2nd to None is the sequel to 2002's 30 #1 Hits, itself an attempt to gather Elvis' biggest number one hits on one disc -- which is quite a bit different than all of his number one hits. Elvis simply had too many chart-toppers to fit on one disc, particularly because their definition of "number one hit" was all-inclusive, spanning the globe and Billboard alike, so there were a lot of really good number one hits left behind, not to mention all the great singles -- including all of his Sun rockabilly sides -- that didn't climb their way to number one. So, it was hardly a complete collection, thereby making a companion volume like 2nd to None welcome. The only problem is, what is the criteria for this collection? Is it the number one hits that didn't make it to 30 #1 Hits? The singles that made it to number two? Other Top Ten hits? Or album tracks? All are reasonable approaches to a collection, but what the compilers have done with 2nd to None is borrow a little bit from all these approaches, winding up with a reasonably enjoyable hodgepodge of hits and anthems from his entire career. Again, the attempt to present number one hits from all countries and all charts creates more problems than it solves, raising questions like why is the lousy kitsch artifact "Rock-A-Hula Baby" here instead of better singles from either earlier or later in his career? The answer? It reached number one in the U.K. Similarly, the Sun-era "I Forgot to Remember to Forget" is here instead of "Good Rocking Tonight" or "Baby Let's Play House" because it hit number one on the country charts. When the chart positions buried in the liner notes are examined, some of the questions are answered, but not all -- if this is truly supposed to be a companion introduction, showcasing Elvis at his best throughout his career, why do the compilers favor schlock to rock, choosing songs like "If I Can Dream" and "Memories," which are neither big hits nor emblematic? This instinct that pulls 2nd to None toward the middle of the road is puzzling and mildly irksome, resulting in an uneven collection, but at 30 tracks it can be easy to forgive the missteps, since much of the record consists of music that is nothing less than terrific. Also included are two "bonus tracks" -- a previously unreleased "I'm a Roustabout," which is fine but not remarkable, and Paul Oakenfold's clubtastic remix of "Rubberneckin'," an attempt to re-create the excitement of JXL's 2002 hit remix of "A Little Less Conversation" that only points out how good the previous hit was. (Side note: how are these two songs "bonus tracks" if 2nd to None has only been issued with this track listing?) It can be easy to forgive the missteps, since much of the record consists of music that is nothing less than terrific. Nevertheless, no matter how much good music both this and 30 #1 Hits offer, it's hard not to think that the execution on them could have been much better.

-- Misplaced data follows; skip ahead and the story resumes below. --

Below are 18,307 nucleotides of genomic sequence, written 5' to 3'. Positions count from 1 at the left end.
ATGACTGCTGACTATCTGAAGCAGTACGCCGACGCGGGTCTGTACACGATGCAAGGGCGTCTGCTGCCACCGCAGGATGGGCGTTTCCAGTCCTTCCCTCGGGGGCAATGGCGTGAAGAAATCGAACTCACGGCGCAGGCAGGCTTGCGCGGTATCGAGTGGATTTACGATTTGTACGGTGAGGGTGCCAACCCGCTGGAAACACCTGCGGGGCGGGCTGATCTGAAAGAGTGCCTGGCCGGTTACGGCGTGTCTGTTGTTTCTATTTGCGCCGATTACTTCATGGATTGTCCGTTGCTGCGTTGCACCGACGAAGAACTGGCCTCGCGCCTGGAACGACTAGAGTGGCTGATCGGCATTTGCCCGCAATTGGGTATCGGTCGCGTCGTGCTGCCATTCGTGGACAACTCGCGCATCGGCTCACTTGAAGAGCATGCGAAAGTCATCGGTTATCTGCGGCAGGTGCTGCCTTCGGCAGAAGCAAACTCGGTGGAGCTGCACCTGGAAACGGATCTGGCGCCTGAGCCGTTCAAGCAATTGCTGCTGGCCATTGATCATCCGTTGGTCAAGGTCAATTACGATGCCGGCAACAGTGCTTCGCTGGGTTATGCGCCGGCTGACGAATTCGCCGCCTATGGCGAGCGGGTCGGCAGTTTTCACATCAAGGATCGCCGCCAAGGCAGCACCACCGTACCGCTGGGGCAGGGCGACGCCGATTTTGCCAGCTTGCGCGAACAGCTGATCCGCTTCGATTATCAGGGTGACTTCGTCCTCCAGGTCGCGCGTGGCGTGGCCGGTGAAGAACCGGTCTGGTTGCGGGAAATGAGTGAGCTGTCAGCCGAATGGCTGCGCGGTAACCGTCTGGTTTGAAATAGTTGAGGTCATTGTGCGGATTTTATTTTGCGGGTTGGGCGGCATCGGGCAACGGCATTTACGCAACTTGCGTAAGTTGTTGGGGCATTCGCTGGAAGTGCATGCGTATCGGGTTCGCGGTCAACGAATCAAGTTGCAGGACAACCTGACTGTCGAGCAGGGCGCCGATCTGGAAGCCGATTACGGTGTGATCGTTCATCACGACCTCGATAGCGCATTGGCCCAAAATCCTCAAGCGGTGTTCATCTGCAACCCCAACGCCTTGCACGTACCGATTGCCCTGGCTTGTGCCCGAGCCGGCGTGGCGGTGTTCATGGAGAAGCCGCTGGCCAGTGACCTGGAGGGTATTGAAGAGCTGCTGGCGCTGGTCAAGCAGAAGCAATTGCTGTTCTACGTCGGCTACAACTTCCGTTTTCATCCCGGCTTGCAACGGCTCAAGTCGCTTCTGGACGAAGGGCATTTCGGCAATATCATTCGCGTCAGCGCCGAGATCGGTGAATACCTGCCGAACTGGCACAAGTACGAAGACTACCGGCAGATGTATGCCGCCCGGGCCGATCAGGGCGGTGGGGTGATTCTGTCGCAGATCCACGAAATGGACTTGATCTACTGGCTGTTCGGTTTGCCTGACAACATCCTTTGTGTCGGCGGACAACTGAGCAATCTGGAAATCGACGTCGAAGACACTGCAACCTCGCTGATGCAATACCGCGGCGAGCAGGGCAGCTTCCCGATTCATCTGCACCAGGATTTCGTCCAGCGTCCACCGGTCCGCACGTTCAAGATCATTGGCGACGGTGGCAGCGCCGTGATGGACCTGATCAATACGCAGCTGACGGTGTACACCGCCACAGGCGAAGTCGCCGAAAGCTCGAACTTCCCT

AllMusic Review by Stephen Thomas Erlewine